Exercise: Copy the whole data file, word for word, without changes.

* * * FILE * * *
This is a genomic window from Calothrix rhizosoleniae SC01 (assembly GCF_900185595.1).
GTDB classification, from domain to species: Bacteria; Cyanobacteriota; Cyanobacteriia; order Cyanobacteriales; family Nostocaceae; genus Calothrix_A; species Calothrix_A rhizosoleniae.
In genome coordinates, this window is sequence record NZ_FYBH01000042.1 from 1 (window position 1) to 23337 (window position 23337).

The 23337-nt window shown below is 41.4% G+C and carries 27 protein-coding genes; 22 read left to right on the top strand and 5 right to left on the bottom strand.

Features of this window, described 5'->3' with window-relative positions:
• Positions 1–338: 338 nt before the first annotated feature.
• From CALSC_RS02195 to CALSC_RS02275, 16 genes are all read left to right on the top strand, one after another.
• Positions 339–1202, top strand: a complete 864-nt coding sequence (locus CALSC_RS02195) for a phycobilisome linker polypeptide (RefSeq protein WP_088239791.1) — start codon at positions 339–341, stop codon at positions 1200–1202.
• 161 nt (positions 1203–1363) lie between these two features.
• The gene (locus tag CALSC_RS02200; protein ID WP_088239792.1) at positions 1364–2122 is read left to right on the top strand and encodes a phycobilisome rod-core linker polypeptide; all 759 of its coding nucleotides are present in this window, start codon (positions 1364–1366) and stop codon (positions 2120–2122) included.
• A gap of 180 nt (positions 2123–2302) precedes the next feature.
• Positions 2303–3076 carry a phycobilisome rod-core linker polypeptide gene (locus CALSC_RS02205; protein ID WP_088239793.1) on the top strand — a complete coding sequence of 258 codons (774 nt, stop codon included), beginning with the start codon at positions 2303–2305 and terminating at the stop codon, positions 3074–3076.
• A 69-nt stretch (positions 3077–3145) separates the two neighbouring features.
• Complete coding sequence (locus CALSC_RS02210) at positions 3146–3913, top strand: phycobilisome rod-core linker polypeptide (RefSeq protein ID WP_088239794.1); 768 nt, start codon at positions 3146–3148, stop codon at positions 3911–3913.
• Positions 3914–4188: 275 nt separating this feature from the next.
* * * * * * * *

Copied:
This is a genomic window from Calothrix rhizosoleniae SC01 (assembly GCF_900185595.1).
GTDB classification, from domain to species: Bacteria; Cyanobacteriota; Cyanobacteriia; order Cyanobacteriales; family Nostocaceae; genus Calothrix_A; species Calothrix_A rhizosoleniae.
In genome coordinates, this window is sequence record NZ_FYBH01000042.1 from 1 (window position 1) to 23337 (window position 23337).

The 23337-nt window shown below is 41.4% G+C and carries 27 protein-coding genes; 22 read left to right on the top strand and 5 right to left on the bottom strand.

Features of this window, described 5'->3' with window-relative positions:
• Positions 1–338: 338 nt before the first annotated feature.
• From CALSC_RS02195 to CALSC_RS02275, 16 genes are all read left to right on the top strand, one after another.
• Positions 339–1202, top strand: a complete 864-nt coding sequence (locus CALSC_RS02195) for a phycobilisome linker polypeptide (RefSeq protein WP_088239791.1) — start codon at positions 339–341, stop codon at positions 1200–1202.
• 161 nt (positions 1203–1363) lie between these two features.
• The gene (locus tag CALSC_RS02200; protein ID WP_088239792.1) at positions 1364–2122 is read left to right on the top strand and encodes a phycobilisome rod-core linker polypeptide; all 759 of its coding nucleotides are present in this window, start codon (positions 1364–1366) and stop codon (positions 2120–2122) included.
• A gap of 180 nt (positions 2123–2302) precedes the next feature.
• Positions 2303–3076 carry a phycobilisome rod-core linker polypeptide gene (locus CALSC_RS02205; protein ID WP_088239793.1) on the top strand — a complete coding sequence of 258 codons (774 nt, stop codon included), beginning with the start codon at positions 2303–2305 and terminating at the stop codon, positions 3074–3076.
• A 69-nt stretch (positions 3077–3145) separates the two neighbouring features.
• Complete coding sequence (locus CALSC_RS02210) at positions 3146–3913, top strand: phycobilisome rod-core linker polypeptide (RefSeq protein ID WP_088239794.1); 768 nt, start codon at positions 3146–3148, stop codon at positions 3911–3913.
• Positions 3914–4188: 275 nt separating this feature from the next.